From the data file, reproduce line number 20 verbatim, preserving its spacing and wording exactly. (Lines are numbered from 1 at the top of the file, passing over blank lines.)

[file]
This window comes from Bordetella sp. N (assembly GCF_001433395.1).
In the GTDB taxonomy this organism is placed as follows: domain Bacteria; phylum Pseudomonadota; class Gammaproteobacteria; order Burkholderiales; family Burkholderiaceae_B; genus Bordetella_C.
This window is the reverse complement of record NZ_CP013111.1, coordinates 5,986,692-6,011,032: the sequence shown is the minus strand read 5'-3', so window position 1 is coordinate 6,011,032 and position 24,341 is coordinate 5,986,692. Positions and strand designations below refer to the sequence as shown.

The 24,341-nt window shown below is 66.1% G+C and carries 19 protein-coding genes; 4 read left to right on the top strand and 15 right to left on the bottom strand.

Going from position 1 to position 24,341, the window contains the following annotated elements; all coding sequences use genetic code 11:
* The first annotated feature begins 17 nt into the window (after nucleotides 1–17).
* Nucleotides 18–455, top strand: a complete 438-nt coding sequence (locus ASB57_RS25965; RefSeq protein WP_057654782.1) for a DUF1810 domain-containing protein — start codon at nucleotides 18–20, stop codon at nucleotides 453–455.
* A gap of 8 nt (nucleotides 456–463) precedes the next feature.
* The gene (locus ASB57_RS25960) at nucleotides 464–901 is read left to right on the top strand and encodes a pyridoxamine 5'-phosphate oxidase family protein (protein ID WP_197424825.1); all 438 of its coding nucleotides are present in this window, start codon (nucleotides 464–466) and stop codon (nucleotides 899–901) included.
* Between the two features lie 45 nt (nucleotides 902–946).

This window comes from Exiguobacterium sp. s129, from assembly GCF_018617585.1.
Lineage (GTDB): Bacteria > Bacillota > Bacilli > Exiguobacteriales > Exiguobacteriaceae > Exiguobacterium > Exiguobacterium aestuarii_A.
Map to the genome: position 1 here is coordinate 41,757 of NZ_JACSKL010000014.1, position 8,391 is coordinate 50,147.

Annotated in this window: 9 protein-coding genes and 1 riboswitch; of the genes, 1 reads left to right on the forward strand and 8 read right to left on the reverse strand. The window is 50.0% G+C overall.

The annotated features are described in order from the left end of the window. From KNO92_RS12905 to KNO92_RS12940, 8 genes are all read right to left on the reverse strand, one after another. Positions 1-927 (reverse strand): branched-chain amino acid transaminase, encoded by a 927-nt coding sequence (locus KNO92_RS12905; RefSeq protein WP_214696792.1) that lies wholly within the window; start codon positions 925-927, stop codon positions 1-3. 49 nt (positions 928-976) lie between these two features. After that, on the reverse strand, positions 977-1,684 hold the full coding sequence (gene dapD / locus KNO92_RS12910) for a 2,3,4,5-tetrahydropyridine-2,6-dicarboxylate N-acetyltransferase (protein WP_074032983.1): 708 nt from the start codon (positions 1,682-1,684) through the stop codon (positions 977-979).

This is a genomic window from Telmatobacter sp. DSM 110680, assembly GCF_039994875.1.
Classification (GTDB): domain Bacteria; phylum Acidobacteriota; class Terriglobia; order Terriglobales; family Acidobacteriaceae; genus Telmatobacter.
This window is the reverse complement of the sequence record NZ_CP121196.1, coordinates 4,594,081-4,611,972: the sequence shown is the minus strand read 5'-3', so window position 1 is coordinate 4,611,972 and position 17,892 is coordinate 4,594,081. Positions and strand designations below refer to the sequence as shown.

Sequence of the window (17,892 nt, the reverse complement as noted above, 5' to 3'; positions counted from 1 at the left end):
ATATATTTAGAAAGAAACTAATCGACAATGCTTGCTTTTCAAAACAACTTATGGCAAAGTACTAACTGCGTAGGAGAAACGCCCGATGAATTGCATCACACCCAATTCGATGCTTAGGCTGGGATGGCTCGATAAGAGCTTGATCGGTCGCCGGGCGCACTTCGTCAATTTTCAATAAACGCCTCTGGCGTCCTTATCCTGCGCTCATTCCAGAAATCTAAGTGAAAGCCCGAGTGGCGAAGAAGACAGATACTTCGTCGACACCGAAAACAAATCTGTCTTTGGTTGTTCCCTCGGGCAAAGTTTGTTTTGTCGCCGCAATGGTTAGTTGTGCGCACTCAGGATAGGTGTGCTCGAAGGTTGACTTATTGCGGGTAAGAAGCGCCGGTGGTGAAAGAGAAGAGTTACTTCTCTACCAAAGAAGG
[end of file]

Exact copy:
ATATATTTAGAAAGAAACTAATCGACAATGCTTGCTTTTCAAAACAACTTATGGCAAAGTACTAACTGCGTAGGAGAAACGCCCGATGAATTGCATCACACCCAATTCGATGCTTAGGCTGGGATGGCTCGATAAGAGCTTGATCGGTCGCCGGGCGCACTTCGTCAATTTTCAATAAACGCCTCTGGCGTCCTTATCCTGCGCTCATTCCAGAAATCTAAGTGAAAGCCCGAGTGGCGAAGAAGACAGATACTTCGTCGACACCGAAAACAAATCTGTCTTTGGTTGTTCCCTCGGGCAAAGTTTGTTTTGTCGCCGCAATGGTTAGTTGTGCGCACTCAGGATAGGTGTGCTCGAAGGTTGACTTATTGCGGGTAAGAAGCGCCGGTGGTGAAAGAGAAGAGTTACTTCTCTACCAAAGAAGG